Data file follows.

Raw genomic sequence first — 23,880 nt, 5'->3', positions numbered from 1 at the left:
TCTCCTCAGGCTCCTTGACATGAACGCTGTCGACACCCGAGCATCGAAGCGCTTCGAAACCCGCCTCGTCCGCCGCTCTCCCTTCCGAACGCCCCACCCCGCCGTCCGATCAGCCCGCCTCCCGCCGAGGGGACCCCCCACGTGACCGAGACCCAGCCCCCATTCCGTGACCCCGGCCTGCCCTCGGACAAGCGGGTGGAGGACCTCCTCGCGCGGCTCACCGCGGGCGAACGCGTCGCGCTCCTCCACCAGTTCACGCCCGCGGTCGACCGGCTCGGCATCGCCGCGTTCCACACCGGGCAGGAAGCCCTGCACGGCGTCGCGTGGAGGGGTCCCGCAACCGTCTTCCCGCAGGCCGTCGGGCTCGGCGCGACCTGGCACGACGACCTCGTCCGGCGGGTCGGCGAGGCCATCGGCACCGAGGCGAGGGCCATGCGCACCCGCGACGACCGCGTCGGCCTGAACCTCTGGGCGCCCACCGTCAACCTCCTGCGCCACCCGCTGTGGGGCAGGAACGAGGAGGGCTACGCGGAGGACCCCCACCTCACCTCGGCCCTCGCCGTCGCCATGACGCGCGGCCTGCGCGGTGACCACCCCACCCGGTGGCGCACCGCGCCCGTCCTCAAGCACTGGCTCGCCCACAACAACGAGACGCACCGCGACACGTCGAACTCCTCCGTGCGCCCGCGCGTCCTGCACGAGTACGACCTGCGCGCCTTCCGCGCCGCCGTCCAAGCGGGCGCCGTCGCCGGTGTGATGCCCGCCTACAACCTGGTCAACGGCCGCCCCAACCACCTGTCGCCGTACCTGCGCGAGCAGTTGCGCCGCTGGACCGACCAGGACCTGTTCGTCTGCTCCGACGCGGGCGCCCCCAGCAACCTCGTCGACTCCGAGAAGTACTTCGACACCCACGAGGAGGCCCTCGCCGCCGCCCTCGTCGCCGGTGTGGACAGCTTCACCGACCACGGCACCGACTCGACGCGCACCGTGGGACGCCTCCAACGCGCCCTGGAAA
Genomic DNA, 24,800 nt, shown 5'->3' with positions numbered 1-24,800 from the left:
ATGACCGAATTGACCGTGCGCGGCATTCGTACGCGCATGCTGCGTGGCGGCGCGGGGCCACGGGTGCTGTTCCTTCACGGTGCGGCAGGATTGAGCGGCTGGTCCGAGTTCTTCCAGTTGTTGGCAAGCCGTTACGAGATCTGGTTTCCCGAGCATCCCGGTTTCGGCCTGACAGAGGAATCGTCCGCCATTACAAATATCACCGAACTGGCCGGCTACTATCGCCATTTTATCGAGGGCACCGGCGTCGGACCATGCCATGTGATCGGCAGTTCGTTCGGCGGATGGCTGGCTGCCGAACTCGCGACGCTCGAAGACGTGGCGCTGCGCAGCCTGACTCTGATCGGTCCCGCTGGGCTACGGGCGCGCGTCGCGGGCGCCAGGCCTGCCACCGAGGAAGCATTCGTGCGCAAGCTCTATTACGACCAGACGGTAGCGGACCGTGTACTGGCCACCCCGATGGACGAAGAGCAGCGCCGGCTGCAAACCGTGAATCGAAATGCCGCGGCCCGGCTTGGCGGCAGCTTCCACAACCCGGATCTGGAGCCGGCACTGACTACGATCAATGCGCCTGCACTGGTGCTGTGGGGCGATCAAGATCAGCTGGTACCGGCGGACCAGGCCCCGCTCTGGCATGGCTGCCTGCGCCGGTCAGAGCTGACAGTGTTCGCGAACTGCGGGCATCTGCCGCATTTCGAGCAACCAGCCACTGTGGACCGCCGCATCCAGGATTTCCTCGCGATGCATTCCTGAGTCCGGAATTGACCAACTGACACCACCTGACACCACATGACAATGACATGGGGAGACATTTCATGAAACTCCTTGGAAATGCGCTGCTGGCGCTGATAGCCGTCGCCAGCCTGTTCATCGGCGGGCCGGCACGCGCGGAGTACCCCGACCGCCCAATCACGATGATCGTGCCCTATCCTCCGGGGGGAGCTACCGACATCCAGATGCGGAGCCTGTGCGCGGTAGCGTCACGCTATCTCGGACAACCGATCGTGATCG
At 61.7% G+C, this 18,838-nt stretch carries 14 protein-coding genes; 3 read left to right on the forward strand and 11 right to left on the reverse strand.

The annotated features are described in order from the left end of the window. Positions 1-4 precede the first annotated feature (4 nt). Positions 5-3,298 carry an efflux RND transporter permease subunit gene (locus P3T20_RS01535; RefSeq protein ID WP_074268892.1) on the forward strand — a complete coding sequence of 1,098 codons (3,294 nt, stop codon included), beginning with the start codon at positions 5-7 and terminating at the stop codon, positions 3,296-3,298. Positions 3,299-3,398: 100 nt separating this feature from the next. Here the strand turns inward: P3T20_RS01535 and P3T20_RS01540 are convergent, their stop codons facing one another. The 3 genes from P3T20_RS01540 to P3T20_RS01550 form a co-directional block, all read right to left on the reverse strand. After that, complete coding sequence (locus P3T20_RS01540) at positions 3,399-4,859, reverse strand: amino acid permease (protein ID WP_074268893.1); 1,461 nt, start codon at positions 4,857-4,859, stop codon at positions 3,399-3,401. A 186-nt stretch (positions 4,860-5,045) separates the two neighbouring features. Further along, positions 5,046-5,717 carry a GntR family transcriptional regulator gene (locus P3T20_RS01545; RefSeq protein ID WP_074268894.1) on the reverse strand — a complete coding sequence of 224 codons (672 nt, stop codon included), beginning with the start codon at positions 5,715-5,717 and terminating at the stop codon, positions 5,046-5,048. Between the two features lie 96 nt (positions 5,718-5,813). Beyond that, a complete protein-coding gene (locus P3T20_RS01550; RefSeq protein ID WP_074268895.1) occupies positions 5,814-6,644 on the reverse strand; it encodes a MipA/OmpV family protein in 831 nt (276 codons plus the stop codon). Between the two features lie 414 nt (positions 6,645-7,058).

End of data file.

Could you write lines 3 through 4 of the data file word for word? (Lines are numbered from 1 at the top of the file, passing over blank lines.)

Genomic DNA, 24,800 nt, shown 5'->3' with positions numbered 1-24,800 from the left:
ATGACCGAATTGACCGTGCGCGGCATTCGTACGCGCATGCTGCGTGGCGGCGCGGGGCCACGGGTGCTGTTCCTTCACGGTGCGGCAGGATTGAGCGGCTGGTCCGAGTTCTTCCAGTTGTTGGCAAGCCGTTACGAGATCTGGTTTCCCGAGCATCCCGGTTTCGGCCTGACAGAGGAATCGTCCGCCATTACAAATATCACCGAACTGGCCGGCTACTATCGCCATTTTATCGAGGGCACCGGCGTCGGACCATGCCATGTGATCGGCAGTTCGTTCGGCGGATGGCTGGCTGCCGAACTCGCGACGCTCGAAGACGTGGCGCTGCGCAGCCTGACTCTGATCGGTCCCGCTGGGCTACGGGCGCGCGTCGCGGGCGCCAGGCCTGCCACCGAGGAAGCATTCGTGCGCAAGCTCTATTACGACCAGACGGTAGCGGACCGTGTACTGGCCACCCCGATGGACGAAGAGCAGCGCCGGCTGCAAACCGTGAATCGAAATGCCGCGGCCCGGCTTGGCGGCAGCTTCCACAACCCGGATCTGGAGCCGGCACTGACTACGATCAATGCGCCTGCACTGGTGCTGTGGGGCGATCAAGATCAGCTGGTACCGGCGGACCAGGCCCCGCTCTGGCATGGCTGCCTGCGCCGGTCAGAGCTGACAGTGTTCGCGAACTGCGGGCATCTGCCGCATTTCGAGCAACCAGCCACTGTGGACCGCCGCATCCAGGATTTCCTCGCGATGCATTCCTGAGTCCGGAATTGACCAACTGACACCACCTGACACCACATGACAATGACATGGGGAGACATTTCATGAAACTCCTTGGAAATGCGCTGCTGGCGCTGATAGCCGTCGCCAGCCTGTTCATCGGCGGGCCGGCACGCGCGGAGTACCCCGACCGCCCAATCACGATGATCGTGCCCTATCCTCCGGGGGGAGCTACCGACATCCAGATGCGGAGCCTGTGCGCGGTAGCGTCACGCTATCTCGGACAACCGATCGTGATCG